In "Rurality, Rusticity, and Contested Identity Politics in Brittany," David Maynard impressively explores the ambiguity of Breton nationalism. The urban intellectuals who largely compose this movement, Maynard argues, simultaneously embrace and reject a rural past that makes Brittany distinctive.
In "The Rise and Fall of 'Peasantry' as a Culturally Constructed National Elite in Israel," Susan H. Lees suggest that the social view of rural people in Israel has shifted over the course of this century from celebration to denigration due to a complex of economic, political, and social factors. While the Israeli situation is unique, I found striking comparisons and contrasts with the United States in Lees' essay.
The final chapter in the volume, Michele D. Dominy's "The Alpine Landscape in Australian Mythologies of Ecology and Nation," contrasts the urban and rural views of the "bush" in Australia. Interestingly, both interpretations of the bush draw predominantly on urban cultural constructions.
This last point highlights a basic question I have about this volume, a question that is embedded in the concept of urban cultural hegemony itself. As the term suggests, urban cultural hegemony is so overwhelming that it shapes not only our definition of the rural, but also the rural definition of itself. The self-images of so many of the people here, from Fox's rednecks to Lees' Israelis to Dominy's bushwalkers, are shaped at least in part by an often-romantic urban image of them. The consequence is that we find little of the "rusticity" for which Ching and Creed are searching, but which they, and the other contributors, have difficulty defining or identifying. It may exist, but there is precious little of it here.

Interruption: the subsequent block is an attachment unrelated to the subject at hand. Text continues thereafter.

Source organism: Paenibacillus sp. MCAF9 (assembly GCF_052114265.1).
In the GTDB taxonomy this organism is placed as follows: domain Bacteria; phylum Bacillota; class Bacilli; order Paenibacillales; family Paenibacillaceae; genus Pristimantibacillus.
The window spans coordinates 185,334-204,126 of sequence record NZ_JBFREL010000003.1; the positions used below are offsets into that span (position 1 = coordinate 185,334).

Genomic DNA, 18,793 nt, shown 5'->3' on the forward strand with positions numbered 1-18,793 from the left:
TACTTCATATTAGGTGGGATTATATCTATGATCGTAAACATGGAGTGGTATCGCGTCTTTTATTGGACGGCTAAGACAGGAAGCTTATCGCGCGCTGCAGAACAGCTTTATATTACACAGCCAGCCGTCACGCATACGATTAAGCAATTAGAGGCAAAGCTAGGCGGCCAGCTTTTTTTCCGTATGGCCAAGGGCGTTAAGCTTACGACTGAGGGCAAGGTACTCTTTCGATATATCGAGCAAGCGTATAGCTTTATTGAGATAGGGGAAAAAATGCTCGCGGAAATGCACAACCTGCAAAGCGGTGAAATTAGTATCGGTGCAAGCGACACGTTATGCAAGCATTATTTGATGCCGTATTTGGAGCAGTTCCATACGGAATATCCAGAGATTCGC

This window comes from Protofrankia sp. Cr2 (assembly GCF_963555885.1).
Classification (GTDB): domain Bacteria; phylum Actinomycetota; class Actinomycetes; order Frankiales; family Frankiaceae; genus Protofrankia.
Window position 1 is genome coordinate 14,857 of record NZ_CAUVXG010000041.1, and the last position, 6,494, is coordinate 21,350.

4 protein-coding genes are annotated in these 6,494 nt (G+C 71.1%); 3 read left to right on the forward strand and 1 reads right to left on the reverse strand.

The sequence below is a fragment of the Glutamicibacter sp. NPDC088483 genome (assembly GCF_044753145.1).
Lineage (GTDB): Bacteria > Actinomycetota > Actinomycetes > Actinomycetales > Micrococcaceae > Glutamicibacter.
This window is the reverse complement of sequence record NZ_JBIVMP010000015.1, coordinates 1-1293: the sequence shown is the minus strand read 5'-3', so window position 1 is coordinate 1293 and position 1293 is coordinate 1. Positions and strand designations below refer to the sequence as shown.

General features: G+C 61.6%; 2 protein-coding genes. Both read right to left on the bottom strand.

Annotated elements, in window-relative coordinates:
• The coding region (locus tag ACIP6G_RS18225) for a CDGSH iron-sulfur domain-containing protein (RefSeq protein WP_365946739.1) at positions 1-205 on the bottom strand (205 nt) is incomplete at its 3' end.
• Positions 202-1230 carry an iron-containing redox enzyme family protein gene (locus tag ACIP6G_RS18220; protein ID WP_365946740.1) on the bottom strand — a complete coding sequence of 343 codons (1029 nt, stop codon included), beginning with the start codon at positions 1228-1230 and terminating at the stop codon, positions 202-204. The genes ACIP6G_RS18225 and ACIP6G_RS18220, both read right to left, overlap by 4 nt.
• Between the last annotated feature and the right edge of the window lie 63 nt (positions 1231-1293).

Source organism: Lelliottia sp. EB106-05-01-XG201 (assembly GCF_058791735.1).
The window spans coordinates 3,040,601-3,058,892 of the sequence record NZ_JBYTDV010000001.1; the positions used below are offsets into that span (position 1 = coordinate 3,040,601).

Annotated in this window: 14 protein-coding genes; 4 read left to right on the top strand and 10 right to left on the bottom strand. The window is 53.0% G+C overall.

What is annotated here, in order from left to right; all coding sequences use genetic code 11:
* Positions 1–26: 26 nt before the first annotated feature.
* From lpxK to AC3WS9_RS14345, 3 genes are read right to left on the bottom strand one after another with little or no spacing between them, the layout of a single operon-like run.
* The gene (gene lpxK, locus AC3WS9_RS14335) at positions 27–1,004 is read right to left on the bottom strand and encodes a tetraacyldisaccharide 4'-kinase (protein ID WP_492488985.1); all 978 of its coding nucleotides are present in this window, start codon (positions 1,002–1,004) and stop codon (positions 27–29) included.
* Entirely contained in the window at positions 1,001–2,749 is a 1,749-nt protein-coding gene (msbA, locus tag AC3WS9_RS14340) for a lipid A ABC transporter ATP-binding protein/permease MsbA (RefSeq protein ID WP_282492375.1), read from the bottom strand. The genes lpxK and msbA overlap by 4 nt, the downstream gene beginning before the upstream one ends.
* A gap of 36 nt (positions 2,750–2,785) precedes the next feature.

To argue that the "Introduction" promises more than the essays deliver is not to suggest that either is deficient. Indeed, I found the former quite exciting and many of the latter quite instructive. But I do believe that Knowing Your Place is more valuable in showing how far we have to go than in showing how far we have come.
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David B. Danbom. Review of Ching, Barbara; Creed, Gerald W., Knowing Your Place: Rural Identity and Cultural Hierarchy.